The data that has been inserted can be referenced through table <transition_table_new> during the trigger execution.

CREATE TRIGGER <trigger_name>
AFTER INSERT ON <table_name>
REFERENCING NEW TABLE <transition_table_new>
FOR EACH STATEMENT
BEGIN
  -- Triger Body
END;

After UPDATE statement

The original data can be referenced by table <transition_table_old > and updated data by <transition_table_new> during the trigger execution.

CREATE TRIGGER <trigger_name>
AFTER UPDATE ON <table_name>
REFERENCING NEW TABLE <transition_table_new>
            OLD TABLE <transition_table_old>
FOR EACH STATEMENT
BEGIN
  -- Triger Body
END;

After DELETE statement

The original data can be referenced by table <transition_table_old > during the trigger execution.

CREATE TRIGGER <trigger_name>
AFTER DELETE ON <table_name>
REFERENCING OLD TABLE <transition_table_old>
FOR EACH STATEMENT
BEGIN
  -- Triger Body
END;

 

Application-time and Bi-temporal tables

System-versioned table, Application-time table, and Bi-temporary table is part of the SQL:2011 standard. With SPS03, system-versioned table was first introduced and now fully supported for the remaining.

Application-time table

captures the time, in which a record is valid in the business world.

  • Validity periods are determined by the application.
  • Application can update validity period of a record, e.g., to correct errors.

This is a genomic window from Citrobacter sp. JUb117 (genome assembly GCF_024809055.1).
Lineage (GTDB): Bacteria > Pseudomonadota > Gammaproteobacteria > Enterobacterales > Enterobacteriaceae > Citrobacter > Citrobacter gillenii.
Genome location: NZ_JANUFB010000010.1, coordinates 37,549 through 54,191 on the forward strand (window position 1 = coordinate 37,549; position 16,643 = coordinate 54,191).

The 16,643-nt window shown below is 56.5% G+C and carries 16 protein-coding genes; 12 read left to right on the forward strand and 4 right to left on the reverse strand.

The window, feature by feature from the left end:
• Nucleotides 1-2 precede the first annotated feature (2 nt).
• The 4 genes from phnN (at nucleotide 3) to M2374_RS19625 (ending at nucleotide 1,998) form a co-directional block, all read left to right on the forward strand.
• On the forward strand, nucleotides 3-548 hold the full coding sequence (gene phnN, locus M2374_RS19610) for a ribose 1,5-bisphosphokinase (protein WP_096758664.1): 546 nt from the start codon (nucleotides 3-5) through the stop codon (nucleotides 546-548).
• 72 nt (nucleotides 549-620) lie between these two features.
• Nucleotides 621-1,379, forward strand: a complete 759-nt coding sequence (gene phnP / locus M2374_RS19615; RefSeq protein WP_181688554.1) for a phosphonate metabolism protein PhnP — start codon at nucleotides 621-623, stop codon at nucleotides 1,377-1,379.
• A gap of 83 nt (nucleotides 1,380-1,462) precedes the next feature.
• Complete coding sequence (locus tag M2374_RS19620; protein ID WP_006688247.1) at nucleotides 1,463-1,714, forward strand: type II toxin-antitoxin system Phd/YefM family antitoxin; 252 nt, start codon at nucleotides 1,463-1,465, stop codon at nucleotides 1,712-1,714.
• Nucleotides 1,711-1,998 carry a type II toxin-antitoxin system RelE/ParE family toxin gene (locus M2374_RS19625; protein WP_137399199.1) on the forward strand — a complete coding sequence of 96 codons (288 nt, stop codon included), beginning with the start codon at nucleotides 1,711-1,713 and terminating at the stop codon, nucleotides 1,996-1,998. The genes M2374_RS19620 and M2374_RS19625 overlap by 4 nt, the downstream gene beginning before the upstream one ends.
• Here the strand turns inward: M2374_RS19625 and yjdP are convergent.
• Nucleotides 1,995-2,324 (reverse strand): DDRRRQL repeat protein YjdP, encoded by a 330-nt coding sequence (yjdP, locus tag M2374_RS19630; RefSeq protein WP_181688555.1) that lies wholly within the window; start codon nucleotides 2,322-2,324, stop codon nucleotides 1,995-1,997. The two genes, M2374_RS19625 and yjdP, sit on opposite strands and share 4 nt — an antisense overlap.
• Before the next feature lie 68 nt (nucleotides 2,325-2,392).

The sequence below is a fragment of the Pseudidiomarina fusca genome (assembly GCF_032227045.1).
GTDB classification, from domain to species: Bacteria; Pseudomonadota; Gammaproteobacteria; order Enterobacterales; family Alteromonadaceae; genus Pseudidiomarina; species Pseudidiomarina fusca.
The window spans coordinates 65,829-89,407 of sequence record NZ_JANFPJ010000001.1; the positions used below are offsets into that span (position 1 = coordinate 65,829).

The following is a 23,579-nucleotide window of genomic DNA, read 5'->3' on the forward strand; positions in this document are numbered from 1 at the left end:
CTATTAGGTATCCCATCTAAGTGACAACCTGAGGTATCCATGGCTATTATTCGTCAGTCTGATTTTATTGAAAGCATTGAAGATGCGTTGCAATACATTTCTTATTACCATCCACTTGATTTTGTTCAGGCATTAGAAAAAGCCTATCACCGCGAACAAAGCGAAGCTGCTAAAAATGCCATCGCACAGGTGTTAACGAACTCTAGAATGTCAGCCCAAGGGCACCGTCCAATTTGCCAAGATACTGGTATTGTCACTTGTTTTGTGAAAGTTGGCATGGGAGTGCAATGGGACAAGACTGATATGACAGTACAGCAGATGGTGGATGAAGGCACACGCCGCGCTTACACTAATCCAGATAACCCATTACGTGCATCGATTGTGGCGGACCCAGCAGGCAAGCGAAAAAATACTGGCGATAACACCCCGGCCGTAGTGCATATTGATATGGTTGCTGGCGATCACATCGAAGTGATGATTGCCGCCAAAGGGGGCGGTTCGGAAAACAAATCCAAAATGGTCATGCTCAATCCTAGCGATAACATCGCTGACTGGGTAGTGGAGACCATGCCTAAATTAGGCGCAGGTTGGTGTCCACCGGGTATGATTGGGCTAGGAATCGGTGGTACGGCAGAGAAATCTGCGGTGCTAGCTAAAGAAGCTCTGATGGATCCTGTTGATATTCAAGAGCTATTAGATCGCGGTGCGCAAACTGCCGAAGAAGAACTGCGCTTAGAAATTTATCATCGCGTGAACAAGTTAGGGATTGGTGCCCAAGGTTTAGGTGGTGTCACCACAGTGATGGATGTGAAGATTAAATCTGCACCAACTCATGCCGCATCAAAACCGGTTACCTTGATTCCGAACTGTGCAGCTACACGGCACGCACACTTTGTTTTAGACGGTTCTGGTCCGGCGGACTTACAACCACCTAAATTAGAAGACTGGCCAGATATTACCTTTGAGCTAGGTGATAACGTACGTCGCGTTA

• Temporal information can arbitrarily reflect the past, present or future at any granularity.

Application-time period tables in SAP HANA:

  • Based on regular column-store tables.
  • Only one table.
  • Validity period can be data type DATE, TIME, TIMESTAMP, …

Special DML operations for updating a records temporal information

UPDATE <table> FOR PORTION OF APPLICATION_TIME …

Special SQL syntax, allowing access to time-dependent information

… FOR SYSTEM_TIME AS OF <timestamp>

 

example of application-time table

CREATE COLUMN TABLE EMPLOYEE
(
empl_no int,
Empl_name nvarchar(200),
Empl_department int,
…
valid_from <some date type> not null,
valid_to <some date type> not null,
period for APPLICATION_TIME (valid_from, valid_to),
) 

ALTER TABLE EMPLOYEE ADD PERIOD 
FOR APPLICATION_TIME(<VALID_FROM_COLUMN_NAME>, <VALID_TO_COLUMN_NAME>)

SELECT * FROM EMPLOYEE FOR APPLICATION_TIME AS OF ‘<timestamp>’;

UPDATE EMPLOYEE FOR PORTION OF 
APPLICATION_TIME FROM <point in time 1> TO <point in time 2>
SET <set clause list>
WHERE <search condition>

 

System-versioned table

allow change tracking on database tables.

  • A new record version is inserted for every change to preserve a records history.
  • Validity periods are automatically maintained by the database whenever a record is changed.

System-versioned Tables in SAP HANA:

  • Based on regular column-store tables.
  • Two structurally equivalent tables: CURRENT and HISTORY.
  • Tables are automatically combined in the SQL layer.